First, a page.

There are probably three reasons why you are thinking of taking up hand­ loading your ammo. Economy, better accuracy, or a certain purpose for which factory ammo is not well suited.

Take the present popular .243 Win­chester cartridge. Factory ammo now costs $20.50 a hundred rounds. You can reload the fired cases with an 85-grain bullet, 39 grains of 4895 powder and the primer for about $5.30 not including your labor and the initial price of the tools. Some difference! If you are blos­soming out with a brand new rifle, particularly if you are not already a very experienced rifleman, its going to take you about 500 rounds of careful range shooting to develop good marksman­ship. You should become so familiar with that rifle that both you and it will perform at the maximum, either on the target range or in the hunting field.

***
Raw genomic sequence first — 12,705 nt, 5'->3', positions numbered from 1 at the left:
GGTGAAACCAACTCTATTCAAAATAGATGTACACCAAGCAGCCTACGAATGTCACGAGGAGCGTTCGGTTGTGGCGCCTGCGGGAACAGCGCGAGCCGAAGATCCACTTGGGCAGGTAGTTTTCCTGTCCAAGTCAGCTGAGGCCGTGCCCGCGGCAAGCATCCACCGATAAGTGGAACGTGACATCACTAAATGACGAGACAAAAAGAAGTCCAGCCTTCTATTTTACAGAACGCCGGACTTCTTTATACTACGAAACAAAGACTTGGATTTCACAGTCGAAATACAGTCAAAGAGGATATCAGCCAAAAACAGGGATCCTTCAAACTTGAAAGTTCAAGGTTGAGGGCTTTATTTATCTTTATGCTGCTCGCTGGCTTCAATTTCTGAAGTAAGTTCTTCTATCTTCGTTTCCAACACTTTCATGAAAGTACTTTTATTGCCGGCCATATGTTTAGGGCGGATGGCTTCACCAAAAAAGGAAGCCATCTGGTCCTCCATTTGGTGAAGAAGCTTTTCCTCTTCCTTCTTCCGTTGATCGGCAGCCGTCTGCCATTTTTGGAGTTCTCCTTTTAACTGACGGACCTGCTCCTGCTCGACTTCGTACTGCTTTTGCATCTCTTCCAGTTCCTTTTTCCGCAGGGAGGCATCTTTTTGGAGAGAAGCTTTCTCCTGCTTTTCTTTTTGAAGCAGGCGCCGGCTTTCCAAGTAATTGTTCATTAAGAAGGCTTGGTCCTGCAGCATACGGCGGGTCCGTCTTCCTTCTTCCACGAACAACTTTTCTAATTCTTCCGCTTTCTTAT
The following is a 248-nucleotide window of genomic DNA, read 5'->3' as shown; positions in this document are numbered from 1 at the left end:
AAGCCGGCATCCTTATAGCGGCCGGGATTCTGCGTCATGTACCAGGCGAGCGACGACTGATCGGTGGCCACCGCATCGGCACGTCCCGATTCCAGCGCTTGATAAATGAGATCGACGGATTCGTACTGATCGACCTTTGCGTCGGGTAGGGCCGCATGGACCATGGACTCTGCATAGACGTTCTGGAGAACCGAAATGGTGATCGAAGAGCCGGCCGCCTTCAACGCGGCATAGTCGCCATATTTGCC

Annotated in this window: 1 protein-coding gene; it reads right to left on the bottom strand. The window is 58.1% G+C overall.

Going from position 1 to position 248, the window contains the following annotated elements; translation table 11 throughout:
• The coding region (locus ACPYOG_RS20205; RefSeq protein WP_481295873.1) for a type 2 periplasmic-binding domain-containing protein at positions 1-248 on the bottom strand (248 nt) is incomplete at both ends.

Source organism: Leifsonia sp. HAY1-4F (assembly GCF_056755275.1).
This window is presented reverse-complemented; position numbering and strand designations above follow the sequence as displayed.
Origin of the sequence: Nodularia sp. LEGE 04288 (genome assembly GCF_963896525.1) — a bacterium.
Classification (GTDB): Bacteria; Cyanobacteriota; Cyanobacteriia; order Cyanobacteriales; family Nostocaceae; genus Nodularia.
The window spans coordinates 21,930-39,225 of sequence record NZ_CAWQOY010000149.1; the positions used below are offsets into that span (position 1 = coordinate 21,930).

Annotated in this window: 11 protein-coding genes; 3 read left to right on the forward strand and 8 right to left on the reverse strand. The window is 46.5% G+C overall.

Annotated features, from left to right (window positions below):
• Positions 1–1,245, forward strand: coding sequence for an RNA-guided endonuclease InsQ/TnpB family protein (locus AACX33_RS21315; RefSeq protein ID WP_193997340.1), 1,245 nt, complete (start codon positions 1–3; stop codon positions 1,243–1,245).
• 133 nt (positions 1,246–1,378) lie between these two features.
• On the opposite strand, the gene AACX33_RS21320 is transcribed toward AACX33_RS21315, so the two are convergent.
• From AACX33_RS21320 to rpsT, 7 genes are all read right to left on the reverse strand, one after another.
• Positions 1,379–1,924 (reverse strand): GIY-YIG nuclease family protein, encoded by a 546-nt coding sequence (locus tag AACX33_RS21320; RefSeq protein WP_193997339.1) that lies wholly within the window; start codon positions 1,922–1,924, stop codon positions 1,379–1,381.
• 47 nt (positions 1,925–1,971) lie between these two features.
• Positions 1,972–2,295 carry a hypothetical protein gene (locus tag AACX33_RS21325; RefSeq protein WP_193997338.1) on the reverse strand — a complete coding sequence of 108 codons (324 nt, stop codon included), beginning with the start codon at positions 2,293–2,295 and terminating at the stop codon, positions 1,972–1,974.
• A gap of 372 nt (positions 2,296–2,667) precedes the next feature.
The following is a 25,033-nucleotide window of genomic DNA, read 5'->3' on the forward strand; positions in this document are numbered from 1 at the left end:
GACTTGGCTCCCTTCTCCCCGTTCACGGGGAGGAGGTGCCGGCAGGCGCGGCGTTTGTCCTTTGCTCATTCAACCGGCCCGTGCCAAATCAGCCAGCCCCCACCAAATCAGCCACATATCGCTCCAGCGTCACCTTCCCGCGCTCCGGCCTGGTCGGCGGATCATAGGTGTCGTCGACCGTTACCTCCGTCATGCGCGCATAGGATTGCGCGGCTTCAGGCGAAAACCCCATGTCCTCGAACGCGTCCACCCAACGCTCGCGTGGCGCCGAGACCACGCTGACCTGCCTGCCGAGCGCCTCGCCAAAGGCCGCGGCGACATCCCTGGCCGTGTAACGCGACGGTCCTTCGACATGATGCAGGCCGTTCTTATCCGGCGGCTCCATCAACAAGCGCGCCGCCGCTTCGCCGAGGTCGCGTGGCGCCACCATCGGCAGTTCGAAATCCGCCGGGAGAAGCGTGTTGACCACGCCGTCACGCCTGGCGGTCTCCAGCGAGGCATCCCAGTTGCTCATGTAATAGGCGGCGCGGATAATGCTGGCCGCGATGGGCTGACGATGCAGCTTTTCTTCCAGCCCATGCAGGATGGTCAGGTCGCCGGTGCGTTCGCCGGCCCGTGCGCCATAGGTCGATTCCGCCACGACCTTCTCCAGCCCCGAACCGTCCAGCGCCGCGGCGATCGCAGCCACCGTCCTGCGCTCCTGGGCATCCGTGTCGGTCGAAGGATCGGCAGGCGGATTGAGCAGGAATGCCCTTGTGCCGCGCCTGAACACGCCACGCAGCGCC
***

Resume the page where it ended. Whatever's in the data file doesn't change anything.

GA-60th-logo-300x300Take the .243 rifle above cited, well bedded and with a good scope. I must have fired more than 200 groups at 100 yards from bench rest with two such rifles, and I have seen many other shoot­ers firing this caliber. Factory ammo has averaged groups of about 1.75 inches; the above handload in about .90 inches.

Perhaps you have a .30-06 rifle, and you want to hunt turkeys with it. All factory cartridges will blow turkeys or grouse, or rabbits into sausage meat; but you can develop a handload which will kill them neatly without spoiling any meat.

But perhaps you think that you want flatter trajectory, greater velocity, or more killing power than you can get with an equal weight of bullet in fac­tory ammo. This is a “will-o’-the-wisp.” You can’t do it and still have accuracy, safety, and dependability.

A few years ago the editor of one

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